L.A. Weekly’s Slush column is an aggregated, link-filled look at L.A. news and culture — what people are talking about, balking about, posting on social media and IRL (in real L.A. life).


In a blow to Los Angeles renters, landlords will be able to raise rents by 4 percent for the first time in a decade. With an increase in the consumer price index, over 600,000 rent controlled units will face even more of a rent hike this year, further stressing a rental environment where many people are paying more than half their income for housing while being pushed to the brink of homelessness.

In a related issue, one has to laud California state Assemblyman David Chiu’s moxie. While his bill, AB 1482, which capped rent increases statewide at 7 percent plus inflation passed in May, an attempt at preventing baseless evictions, AB 1481, authored by Assemblymembers Rob Bonta and Alan Grayson, went down in flames. So Chiu did what any enterprising politician would do, he slapped an amendment upon 1482. An amendment which suspiciously read like the text within Bonta’s and Grayson’s AB 1481. Should the newly amended bill pass the Senate, it should reach Governor Gavin Newsom’s desk by fall. Chiu is hoping for a bill in which greater protection for renters becomes the norm. The lobbying group for landlords, the California Apartment Association, opposes Chiu’s amended bill because of course they do.

los angeles homeless population 2016



Speaking to Fox News on the ever worsening homeless problem in Los Angeles and San Francisco, President Trump blamed “liberal” governments, bizarrely claiming that local and state officials were deliberately stoking the problem for political gain, and even stranger, that the problem began a mere two years ago. In truth, the current epidemic of homelessness can be traced to Ronald Reagan defunding the state’s mental health program in the ’70s along with his trickle down “Reaganomics” that never trickled down in the ’80s. Not that anyone would expect this president to be well versed in the facts of any kind, but it would help if he understood the problem before he threatened to “intercede.” Both Gov. Newsom and L.A. Mayor Eric Garcetti expressed confusion at what Trump was actually saying. Both accused the president of taking a “political cheap shot,” but also stated that they would welcome the federal government’s input.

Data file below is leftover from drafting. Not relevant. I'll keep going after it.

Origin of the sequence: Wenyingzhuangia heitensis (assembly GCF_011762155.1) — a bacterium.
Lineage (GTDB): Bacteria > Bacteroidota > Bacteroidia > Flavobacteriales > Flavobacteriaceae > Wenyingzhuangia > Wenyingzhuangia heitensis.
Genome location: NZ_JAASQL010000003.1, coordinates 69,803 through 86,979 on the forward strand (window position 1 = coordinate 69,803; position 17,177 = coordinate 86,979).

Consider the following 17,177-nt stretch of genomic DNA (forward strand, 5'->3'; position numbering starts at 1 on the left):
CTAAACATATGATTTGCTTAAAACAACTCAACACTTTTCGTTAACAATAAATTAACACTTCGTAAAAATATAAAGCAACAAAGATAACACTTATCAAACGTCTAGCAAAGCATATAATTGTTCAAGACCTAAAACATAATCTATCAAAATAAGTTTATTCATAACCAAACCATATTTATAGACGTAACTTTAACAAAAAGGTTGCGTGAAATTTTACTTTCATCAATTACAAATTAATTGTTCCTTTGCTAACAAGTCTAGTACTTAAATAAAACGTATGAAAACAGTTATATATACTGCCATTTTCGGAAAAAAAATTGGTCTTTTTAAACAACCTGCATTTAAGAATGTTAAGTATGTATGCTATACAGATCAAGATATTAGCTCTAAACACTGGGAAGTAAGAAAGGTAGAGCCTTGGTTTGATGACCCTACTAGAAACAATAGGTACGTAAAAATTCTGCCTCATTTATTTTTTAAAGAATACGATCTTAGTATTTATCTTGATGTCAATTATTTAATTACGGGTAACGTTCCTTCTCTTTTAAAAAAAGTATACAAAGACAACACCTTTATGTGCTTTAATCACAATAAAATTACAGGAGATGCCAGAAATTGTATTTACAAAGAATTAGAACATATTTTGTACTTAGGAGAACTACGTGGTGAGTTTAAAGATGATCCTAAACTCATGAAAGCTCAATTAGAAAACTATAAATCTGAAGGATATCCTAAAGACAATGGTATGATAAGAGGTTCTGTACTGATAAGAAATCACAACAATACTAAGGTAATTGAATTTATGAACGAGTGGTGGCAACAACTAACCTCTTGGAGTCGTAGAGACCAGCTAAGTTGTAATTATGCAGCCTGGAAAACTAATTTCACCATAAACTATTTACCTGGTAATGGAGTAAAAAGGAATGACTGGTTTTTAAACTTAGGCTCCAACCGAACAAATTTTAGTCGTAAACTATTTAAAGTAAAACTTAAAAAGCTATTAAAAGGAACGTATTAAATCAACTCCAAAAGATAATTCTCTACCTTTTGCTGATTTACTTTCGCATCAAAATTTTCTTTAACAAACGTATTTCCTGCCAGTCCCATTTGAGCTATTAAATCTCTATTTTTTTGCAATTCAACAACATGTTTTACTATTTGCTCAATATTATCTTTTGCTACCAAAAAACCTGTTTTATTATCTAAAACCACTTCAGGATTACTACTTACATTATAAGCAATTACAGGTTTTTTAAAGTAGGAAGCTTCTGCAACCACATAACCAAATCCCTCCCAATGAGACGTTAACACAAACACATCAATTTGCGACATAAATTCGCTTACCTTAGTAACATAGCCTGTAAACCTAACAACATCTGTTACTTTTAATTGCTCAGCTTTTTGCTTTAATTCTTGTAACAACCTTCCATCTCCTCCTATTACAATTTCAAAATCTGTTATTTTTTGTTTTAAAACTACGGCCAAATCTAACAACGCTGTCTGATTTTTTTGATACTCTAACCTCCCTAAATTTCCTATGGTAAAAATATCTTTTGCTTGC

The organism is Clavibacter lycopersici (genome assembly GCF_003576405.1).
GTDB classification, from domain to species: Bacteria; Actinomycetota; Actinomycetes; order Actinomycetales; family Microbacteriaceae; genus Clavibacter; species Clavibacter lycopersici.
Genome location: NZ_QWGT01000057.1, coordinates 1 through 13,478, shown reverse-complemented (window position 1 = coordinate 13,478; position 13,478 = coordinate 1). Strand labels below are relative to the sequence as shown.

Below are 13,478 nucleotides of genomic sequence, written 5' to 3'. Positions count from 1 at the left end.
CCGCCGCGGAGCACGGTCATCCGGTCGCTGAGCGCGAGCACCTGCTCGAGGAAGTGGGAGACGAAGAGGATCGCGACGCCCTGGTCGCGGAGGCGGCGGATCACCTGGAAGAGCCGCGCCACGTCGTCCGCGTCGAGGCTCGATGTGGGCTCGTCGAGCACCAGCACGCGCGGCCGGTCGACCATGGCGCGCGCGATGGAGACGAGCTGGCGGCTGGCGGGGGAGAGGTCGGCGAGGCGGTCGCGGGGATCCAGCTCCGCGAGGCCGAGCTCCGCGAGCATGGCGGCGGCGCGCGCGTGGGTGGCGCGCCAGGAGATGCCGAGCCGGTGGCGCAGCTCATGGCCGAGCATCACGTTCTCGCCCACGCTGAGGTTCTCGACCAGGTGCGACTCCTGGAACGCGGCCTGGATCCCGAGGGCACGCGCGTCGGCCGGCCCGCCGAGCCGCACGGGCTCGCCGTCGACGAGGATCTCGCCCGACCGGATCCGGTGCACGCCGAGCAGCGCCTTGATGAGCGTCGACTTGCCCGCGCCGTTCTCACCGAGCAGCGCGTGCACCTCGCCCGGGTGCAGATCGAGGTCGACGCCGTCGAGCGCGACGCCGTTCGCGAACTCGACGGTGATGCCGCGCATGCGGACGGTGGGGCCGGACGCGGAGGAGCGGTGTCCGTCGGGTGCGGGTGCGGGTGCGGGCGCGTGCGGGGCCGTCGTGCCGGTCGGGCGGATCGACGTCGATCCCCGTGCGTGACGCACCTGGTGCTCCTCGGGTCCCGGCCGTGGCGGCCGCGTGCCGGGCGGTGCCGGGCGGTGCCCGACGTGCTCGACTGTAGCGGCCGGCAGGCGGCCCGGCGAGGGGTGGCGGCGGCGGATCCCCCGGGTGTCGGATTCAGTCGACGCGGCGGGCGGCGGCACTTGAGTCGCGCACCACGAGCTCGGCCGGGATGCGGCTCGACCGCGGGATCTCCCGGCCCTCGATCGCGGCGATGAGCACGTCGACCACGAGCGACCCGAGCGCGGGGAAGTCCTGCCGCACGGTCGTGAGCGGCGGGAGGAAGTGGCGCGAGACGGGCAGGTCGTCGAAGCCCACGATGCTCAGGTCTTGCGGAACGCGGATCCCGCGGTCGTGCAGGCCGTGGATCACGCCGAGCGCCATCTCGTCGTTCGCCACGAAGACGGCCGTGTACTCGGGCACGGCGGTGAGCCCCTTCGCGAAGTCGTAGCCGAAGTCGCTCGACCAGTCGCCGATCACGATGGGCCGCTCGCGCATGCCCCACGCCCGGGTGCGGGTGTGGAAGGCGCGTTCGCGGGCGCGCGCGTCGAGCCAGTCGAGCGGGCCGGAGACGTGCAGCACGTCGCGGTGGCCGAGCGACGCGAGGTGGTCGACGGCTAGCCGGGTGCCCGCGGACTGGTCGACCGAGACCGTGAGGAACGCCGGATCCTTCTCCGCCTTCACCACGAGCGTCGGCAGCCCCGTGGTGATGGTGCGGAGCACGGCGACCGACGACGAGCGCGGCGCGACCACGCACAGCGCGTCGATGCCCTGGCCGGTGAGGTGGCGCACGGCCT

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The Burbank City Council came to a unanimous decision last week, banning electric scooters such as those offered by Bird and Lime. Details of the ban are still being worked out, as a proposed ordinance regarding regulations and just how it will be enforced is being drafted. Given that all surrounding cities allow the devices, it remains to be seen how Burbank will be able to control what enter its borders. The proposal wishes to set a cap of 1,000 scooters within city limits, with a limit of 200 per service. Weekly inspections of the scooters, along with proper identification and customer service information is also being discussed as well as how to get people to stop dumping them in the middle of the sidewalk. As more and more people complain, and as more and more people are severely injured (and some killed), it will be interesting to see if other cities follow Burbank’s lead. Los Angeles Department of Transportation reports that there are currently 20,000 such vehicles operating within the city, and they’ve granted permission for another 16,000 to be deployed.

Credit: LASD/Facebook

(Courtesy LASD/Facebook)